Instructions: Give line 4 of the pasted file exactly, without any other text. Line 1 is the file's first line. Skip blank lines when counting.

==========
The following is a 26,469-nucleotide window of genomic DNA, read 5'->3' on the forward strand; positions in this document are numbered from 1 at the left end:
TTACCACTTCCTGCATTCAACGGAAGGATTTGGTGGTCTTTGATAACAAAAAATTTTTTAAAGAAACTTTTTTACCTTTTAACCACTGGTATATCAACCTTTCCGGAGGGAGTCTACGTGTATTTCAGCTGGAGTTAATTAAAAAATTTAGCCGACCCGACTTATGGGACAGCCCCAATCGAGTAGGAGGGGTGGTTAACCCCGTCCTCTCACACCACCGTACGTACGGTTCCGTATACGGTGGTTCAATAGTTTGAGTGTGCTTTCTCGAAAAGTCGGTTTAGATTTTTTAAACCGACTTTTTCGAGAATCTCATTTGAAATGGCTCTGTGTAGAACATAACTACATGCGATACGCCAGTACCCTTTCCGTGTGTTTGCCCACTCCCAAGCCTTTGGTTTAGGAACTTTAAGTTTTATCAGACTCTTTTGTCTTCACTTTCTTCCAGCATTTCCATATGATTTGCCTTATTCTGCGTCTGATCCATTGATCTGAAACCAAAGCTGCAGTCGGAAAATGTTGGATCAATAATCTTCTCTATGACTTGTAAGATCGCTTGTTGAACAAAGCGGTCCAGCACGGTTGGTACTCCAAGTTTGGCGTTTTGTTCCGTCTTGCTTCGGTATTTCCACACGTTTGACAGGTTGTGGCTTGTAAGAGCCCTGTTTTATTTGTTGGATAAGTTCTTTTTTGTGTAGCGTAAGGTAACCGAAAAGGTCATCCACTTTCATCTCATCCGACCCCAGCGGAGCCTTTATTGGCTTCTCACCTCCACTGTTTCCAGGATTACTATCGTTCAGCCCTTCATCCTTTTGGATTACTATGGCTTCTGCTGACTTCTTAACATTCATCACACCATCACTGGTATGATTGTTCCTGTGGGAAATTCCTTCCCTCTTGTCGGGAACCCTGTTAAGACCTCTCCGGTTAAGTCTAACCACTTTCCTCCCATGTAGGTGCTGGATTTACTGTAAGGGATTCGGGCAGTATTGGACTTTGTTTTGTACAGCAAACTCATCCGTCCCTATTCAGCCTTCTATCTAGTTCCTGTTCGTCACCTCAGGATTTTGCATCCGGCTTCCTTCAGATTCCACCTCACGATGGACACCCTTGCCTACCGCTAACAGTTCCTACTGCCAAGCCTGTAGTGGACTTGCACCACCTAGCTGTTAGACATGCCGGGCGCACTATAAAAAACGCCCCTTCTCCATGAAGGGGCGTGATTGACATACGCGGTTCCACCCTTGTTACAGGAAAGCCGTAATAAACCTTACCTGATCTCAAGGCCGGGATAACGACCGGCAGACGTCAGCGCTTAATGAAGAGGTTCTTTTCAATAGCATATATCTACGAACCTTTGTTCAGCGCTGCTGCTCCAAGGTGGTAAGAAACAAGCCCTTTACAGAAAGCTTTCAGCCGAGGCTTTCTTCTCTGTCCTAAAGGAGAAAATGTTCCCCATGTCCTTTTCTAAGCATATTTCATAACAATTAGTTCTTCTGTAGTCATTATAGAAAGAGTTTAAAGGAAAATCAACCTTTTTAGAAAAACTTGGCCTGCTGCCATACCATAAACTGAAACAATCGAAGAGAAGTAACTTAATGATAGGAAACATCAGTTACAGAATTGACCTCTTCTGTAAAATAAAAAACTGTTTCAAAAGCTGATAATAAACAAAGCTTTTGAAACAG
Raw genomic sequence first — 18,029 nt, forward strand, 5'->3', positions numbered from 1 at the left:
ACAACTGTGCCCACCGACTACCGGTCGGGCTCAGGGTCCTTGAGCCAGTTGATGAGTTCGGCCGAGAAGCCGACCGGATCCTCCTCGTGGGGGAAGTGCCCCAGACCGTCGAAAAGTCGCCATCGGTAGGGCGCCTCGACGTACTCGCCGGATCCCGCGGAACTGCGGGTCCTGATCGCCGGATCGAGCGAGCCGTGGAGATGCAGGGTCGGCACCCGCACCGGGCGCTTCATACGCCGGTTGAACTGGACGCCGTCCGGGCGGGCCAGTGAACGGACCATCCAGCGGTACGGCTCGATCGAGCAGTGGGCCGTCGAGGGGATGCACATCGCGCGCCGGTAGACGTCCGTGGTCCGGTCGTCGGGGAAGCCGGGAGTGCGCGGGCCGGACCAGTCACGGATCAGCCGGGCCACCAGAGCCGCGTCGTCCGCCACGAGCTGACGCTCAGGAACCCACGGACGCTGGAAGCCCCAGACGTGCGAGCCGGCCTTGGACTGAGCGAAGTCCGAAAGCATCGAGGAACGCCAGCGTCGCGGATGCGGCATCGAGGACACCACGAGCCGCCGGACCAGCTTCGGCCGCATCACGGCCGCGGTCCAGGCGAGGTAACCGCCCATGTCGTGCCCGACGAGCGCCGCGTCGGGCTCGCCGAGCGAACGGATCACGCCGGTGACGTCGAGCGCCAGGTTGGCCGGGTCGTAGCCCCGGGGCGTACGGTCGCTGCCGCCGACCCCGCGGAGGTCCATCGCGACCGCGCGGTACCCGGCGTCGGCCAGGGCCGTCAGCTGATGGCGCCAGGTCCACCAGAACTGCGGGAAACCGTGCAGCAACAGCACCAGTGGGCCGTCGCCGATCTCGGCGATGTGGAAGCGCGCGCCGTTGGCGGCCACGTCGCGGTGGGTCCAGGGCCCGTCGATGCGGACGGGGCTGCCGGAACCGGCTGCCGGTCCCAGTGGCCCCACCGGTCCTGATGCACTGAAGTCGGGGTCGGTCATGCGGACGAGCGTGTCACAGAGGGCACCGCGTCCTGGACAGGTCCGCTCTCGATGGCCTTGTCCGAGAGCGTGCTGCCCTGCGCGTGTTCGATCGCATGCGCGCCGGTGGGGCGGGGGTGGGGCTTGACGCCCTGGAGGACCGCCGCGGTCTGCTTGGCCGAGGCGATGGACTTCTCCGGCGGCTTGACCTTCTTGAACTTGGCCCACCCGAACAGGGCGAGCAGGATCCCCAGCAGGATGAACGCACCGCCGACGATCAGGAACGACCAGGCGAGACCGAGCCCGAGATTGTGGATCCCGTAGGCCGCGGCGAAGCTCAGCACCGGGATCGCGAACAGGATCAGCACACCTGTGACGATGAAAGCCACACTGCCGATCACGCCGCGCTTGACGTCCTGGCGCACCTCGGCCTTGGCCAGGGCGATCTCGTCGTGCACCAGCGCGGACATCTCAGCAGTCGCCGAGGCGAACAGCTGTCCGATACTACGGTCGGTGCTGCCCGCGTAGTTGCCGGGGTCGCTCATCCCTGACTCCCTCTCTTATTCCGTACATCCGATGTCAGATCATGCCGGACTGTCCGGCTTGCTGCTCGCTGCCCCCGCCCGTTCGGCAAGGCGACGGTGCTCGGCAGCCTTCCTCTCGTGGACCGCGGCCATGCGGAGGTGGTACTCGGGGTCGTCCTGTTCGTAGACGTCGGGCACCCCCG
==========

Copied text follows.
ACAACTGTGCCCACCGACTACCGGTCGGGCTCAGGGTCCTTGAGCCAGTTGATGAGTTCGGCCGAGAAGCCGACCGGATCCTCCTCGTGGGGGAAGTGCCCCAGACCGTCGAAAAGTCGCCATCGGTAGGGCGCCTCGACGTACTCGCCGGATCCCGCGGAACTGCGGGTCCTGATCGCCGGATCGAGCGAGCCGTGGAGATGCAGGGTCGGCACCCGCACCGGGCGCTTCATACGCCGGTTGAACTGGACGCCGTCCGGGCGGGCCAGTGAACGGACCATCCAGCGGTACGGCTCGATCGAGCAGTGGGCCGTCGAGGGGATGCACATCGCGCGCCGGTAGACGTCCGTGGTCCGGTCGTCGGGGAAGCCGGGAGTGCGCGGGCCGGACCAGTCACGGATCAGCCGGGCCACCAGAGCCGCGTCGTCCGCCACGAGCTGACGCTCAGGAACCCACGGACGCTGGAAGCCCCAGACGTGCGAGCCGGCCTTGGACTGAGCGAAGTCCGAAAGCATCGAGGAACGCCAGCGTCGCGGATGCGGCATCGAGGACACCACGAGCCGCCGGACCAGCTTCGGCCGCATCACGGCCGCGGTCCAGGCGAGGTAACCGCCCATGTCGTGCCCGACGAGCGCCGCGTCGGGCTCGCCGAGCGAACGGATCACGCCGGTGACGTCGAGCGCCAGGTTGGCCGGGTCGTAGCCCCGGGGCGTACGGTCGCTGCCGCCGACCCCGCGGAGGTCCATCGCGACCGCGCGGTACCCGGCGTCGGCCAGGGCCGTCAGCTGATGGCGCCAGGTCCACCAGAACTGCGGGAAACCGTGCAGCAACAGCACCAGTGGGCCGTCGCCGATCTCGGCGATGTGGAAGCGCGCGCCGTTGGCGGCCACGTCGCGGTGGGTCCAGGGCCCGTCGATGCGGACGGGGCTGCCGGAACCGGCTGCCGGTCCCAGTGGCCCCACCGGTCCTGATGCACTGAAGTCGGGGTCGGTCATGCGGACGAGCGTGTCACAGAGGGCACCGCGTCCTGGACAGGTCCGCTCTCGATGGCCTTGTCCGAGAGCGTGCTGCCCTGCGCGTGTTCGATCGCATGCGCGCCGGTGGGGCGGGGGTGGGGCTTGACGCCCTGGAGGACCGCCGCGGTCTGCTTGGCCGAGGCGATGGACTTCTCCGGCGGCTTGACCTTCTTGAACTTGGCCCACCCGAACAGGGCGAGCAGGATCCCCAGCAGGATGAACGCACCGCCGACGATCAGGAACGACCAGGCGAGACCGAGCCCGAGATTGTGGATCCCGTAGGCCGCGGCGAAGCTCAGCACCGGGATCGCGAACAGGATCAGCACACCTGTGACGATGAAAGCCACACTGCCGATCACGCCGCGCTTGACGTCCTGGCGCACCTCGGCCTTGGCCAGGGCGATCTCGTCGTGCACCAGCGCGGACATCTCAGCAGTCGCCGAGGCGAACAGCTGTCCGATACTACGGTCGGTGCTGCCCGCGTAGTTGCCGGGGTCGCTCATCCCTGACTCCCTCTCTTATTCCGTACATCCGATGTCAGATCATGCCGGACTGTCCGGCTTGCTGCTCGCTGCCCCCGCCCGTTCGGCAAGGCGACGGTGCTCGGCAGCCTTCCTCTCGTGGACCGCGGCCATGCGGAGGTGGTACTCGGGGTCGTCCTGTTCGTAGACGTCGGGCACCCCCG